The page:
Now the personal computing experience has evolved into the “individual experience” of Nadella’s opening remarks. His definition of the “mobile” venue for this individual experience provides him an opportunity to demonstrate why Microsoft’s commitment to delivering as consistent a computing experience, as possible, across the set of computing hardware an individual may implement during a typical day of activity, is so important. In turn, the effort to deliver this consistent computing experience from smart phone, to tablet, to desktop computer, to lap top, leverages scale.

By the time the audience digests all of this information, which Nadella communicates in less than 2 minutes of his opening remarks, it is likely clear why the Windows 10 Operating System (which was introduced only a month prior to this event) must be the same OS for each of the form factors we just mentioned.

By the time he mentions “cloud”, the importance of SaaS, and the power it contributes to this effort to deliver a uniform computing experience across the entire range of computing form factors should be clear.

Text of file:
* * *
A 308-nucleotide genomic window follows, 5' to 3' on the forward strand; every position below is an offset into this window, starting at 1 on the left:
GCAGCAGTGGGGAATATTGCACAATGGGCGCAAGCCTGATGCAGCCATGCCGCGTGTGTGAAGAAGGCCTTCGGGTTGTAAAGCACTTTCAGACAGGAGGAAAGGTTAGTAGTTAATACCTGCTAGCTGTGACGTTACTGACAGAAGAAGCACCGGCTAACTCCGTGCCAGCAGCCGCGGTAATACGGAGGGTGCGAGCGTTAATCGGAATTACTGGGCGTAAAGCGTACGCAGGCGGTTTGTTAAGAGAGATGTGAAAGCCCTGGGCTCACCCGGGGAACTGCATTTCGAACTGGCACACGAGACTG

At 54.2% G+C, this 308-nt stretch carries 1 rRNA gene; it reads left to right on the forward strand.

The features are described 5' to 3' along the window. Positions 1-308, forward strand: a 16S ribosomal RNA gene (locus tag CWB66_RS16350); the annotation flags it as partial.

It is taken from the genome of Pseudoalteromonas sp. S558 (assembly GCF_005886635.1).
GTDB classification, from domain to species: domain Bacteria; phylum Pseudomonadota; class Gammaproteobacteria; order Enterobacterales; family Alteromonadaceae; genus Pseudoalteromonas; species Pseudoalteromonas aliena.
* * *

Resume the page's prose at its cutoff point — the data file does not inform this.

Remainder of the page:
In this writer’s opinion, Nadella’s ease in articulating this message, with authority, will contribute, positively, to enterprise business computing consumers. This is the correct market for Microsoft to pursue. Therefore, it makes sense to monitor, over time, how thoroughly this market assimilates the themes Nadella is presenting.

Ira Michael Blonder

© IMB Enterprises, Inc. & Ira Michael Blonder, 2014 All Rights Reserved


Let’s not underestimate the importance of hybrid cloud computing to Microsoft’s recent successful business quarter

During Microsoft’s recent Q1 2015 earning conference call, Brent Thill of UBS asked a question at the start of the analyst Q&A. This question provided Satya Nadella with an opportunity to present something about the importance of hybrid cloud computing to Microsoft’s success for the quarter. When asked what makes Microsoft’s cloud experience different from its peers, Nadella answered: